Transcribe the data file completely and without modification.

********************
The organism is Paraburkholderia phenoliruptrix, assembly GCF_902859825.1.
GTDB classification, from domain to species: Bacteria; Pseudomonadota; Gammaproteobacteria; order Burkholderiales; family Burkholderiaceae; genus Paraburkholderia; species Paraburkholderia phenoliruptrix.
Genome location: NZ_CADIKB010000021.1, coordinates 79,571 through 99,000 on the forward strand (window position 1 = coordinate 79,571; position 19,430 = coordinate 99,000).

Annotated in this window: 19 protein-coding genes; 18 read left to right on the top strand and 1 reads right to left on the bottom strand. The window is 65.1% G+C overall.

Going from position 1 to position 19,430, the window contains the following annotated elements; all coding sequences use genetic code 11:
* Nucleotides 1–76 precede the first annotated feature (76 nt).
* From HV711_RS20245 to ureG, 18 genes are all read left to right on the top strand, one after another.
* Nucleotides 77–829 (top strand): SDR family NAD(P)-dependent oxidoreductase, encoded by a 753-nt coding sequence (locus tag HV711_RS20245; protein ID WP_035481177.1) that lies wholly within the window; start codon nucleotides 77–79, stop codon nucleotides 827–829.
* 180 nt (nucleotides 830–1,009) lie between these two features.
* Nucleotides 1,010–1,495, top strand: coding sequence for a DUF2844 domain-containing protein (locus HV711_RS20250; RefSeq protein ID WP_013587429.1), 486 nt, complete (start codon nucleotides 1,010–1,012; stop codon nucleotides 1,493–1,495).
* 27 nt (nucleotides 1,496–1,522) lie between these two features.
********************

The organism is Paraburkholderia phenoliruptrix, assembly GCF_902859825.1.
GTDB classification, from domain to species: Bacteria; Pseudomonadota; Gammaproteobacteria; order Burkholderiales; family Burkholderiaceae; genus Paraburkholderia; species Paraburkholderia phenoliruptrix.
Genome location: NZ_CADIKB010000021.1, coordinates 79,571 through 99,000 on the forward strand (window position 1 = coordinate 79,571; position 19,430 = coordinate 99,000).

Annotated in this window: 19 protein-coding genes; 18 read left to right on the top strand and 1 reads right to left on the bottom strand. The window is 65.1% G+C overall.

Going from position 1 to position 19,430, the window contains the following annotated elements; all coding sequences use genetic code 11:
* Nucleotides 1–76 precede the first annotated feature (76 nt).
* From HV711_RS20245 to ureG, 18 genes are all read left to right on the top strand, one after another.
* Nucleotides 77–829 (top strand): SDR family NAD(P)-dependent oxidoreductase, encoded by a 753-nt coding sequence (locus tag HV711_RS20245; protein ID WP_035481177.1) that lies wholly within the window; start codon nucleotides 77–79, stop codon nucleotides 827–829.
* 180 nt (nucleotides 830–1,009) lie between these two features.
* Nucleotides 1,010–1,495, top strand: coding sequence for a DUF2844 domain-containing protein (locus HV711_RS20250; RefSeq protein ID WP_013587429.1), 486 nt, complete (start codon nucleotides 1,010–1,012; stop codon nucleotides 1,493–1,495).
* 27 nt (nucleotides 1,496–1,522) lie between these two features.